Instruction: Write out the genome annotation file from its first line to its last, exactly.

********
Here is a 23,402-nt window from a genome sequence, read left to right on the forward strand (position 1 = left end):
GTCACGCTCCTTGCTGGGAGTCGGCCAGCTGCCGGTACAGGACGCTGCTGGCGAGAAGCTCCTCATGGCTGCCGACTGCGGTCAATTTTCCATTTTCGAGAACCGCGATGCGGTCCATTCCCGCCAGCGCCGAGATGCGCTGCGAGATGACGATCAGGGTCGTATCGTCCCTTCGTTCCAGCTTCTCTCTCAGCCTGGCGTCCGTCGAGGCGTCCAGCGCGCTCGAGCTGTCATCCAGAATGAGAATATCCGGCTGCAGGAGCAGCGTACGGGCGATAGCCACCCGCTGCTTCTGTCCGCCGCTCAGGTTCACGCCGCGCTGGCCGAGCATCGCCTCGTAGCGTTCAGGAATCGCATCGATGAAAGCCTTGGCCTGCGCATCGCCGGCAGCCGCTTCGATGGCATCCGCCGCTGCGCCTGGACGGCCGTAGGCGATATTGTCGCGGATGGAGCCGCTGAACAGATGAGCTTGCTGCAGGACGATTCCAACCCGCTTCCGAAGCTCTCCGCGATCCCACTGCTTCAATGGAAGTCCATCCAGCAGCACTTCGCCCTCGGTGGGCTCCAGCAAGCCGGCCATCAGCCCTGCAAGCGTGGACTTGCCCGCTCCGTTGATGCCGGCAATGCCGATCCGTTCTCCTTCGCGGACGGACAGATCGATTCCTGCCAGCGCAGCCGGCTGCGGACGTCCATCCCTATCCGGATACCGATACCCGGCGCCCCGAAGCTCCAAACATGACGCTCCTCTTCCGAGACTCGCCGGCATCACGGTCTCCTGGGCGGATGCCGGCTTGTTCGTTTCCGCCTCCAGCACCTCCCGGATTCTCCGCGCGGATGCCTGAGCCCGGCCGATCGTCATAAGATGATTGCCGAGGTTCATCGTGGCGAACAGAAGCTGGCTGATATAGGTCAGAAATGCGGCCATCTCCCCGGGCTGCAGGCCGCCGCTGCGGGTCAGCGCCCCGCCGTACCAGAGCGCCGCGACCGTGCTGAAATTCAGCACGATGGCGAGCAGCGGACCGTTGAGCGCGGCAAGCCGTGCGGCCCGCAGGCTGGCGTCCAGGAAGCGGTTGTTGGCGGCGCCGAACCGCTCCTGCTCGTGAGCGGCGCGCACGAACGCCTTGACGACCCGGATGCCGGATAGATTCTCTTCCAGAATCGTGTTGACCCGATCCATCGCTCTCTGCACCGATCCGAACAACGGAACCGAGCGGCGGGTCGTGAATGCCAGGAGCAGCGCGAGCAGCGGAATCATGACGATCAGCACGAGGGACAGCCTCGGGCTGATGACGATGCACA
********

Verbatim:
Here is a 23,402-nt window from a genome sequence, read left to right on the forward strand (position 1 = left end):
GTCACGCTCCTTGCTGGGAGTCGGCCAGCTGCCGGTACAGGACGCTGCTGGCGAGAAGCTCCTCATGGCTGCCGACTGCGGTCAATTTTCCATTTTCGAGAACCGCGATGCGGTCCATTCCCGCCAGCGCCGAGATGCGCTGCGAGATGACGATCAGGGTCGTATCGTCCCTTCGTTCCAGCTTCTCTCTCAGCCTGGCGTCCGTCGAGGCGTCCAGCGCGCTCGAGCTGTCATCCAGAATGAGAATATCCGGCTGCAGGAGCAGCGTACGGGCGATAGCCACCCGCTGCTTCTGTCCGCCGCTCAGGTTCACGCCGCGCTGGCCGAGCATCGCCTCGTAGCGTTCAGGAATCGCATCGATGAAAGCCTTGGCCTGCGCATCGCCGGCAGCCGCTTCGATGGCATCCGCCGCTGCGCCTGGACGGCCGTAGGCGATATTGTCGCGGATGGAGCCGCTGAACAGATGAGCTTGCTGCAGGACGATTCCAACCCGCTTCCGAAGCTCTCCGCGATCCCACTGCTTCAATGGAAGTCCATCCAGCAGCACTTCGCCCTCGGTGGGCTCCAGCAAGCCGGCCATCAGCCCTGCAAGCGTGGACTTGCCCGCTCCGTTGATGCCGGCAATGCCGATCCGTTCTCCTTCGCGGACGGACAGATCGATTCCTGCCAGCGCAGCCGGCTGCGGACGTCCATCCCTATCCGGATACCGATACCCGGCGCCCCGAAGCTCCAAACATGACGCTCCTCTTCCGAGACTCGCCGGCATCACGGTCTCCTGGGCGGATGCCGGCTTGTTCGTTTCCGCCTCCAGCACCTCCCGGATTCTCCGCGCGGATGCCTGAGCCCGGCCGATCGTCATAAGATGATTGCCGAGGTTCATCGTGGCGAACAGAAGCTGGCTGATATAGGTCAGAAATGCGGCCATCTCCCCGGGCTGCAGGCCGCCGCTGCGGGTCAGCGCCCCGCCGTACCAGAGCGCCGCGACCGTGCTGAAATTCAGCACGATGGCGAGCAGCGGACCGTTGAGCGCGGCAAGCCGTGCGGCCCGCAGGCTGGCGTCCAGGAAGCGGTTGTTGGCGGCGCCGAACCGCTCCTGCTCGTGAGCGGCGCGCACGAACGCCTTGACGACCCGGATGCCGGATAGATTCTCTTCCAGAATCGTGTTGACCCGATCCATCGCTCTCTGCACCGATCCGAACAACGGAACCGAGCGGCGGGTCGTGAATGCCAGGAGCAGCGCGAGCAGCGGAATCATGACGATCAGCACGAGGGACAGCCTCGGGCTGATGACGATGCACA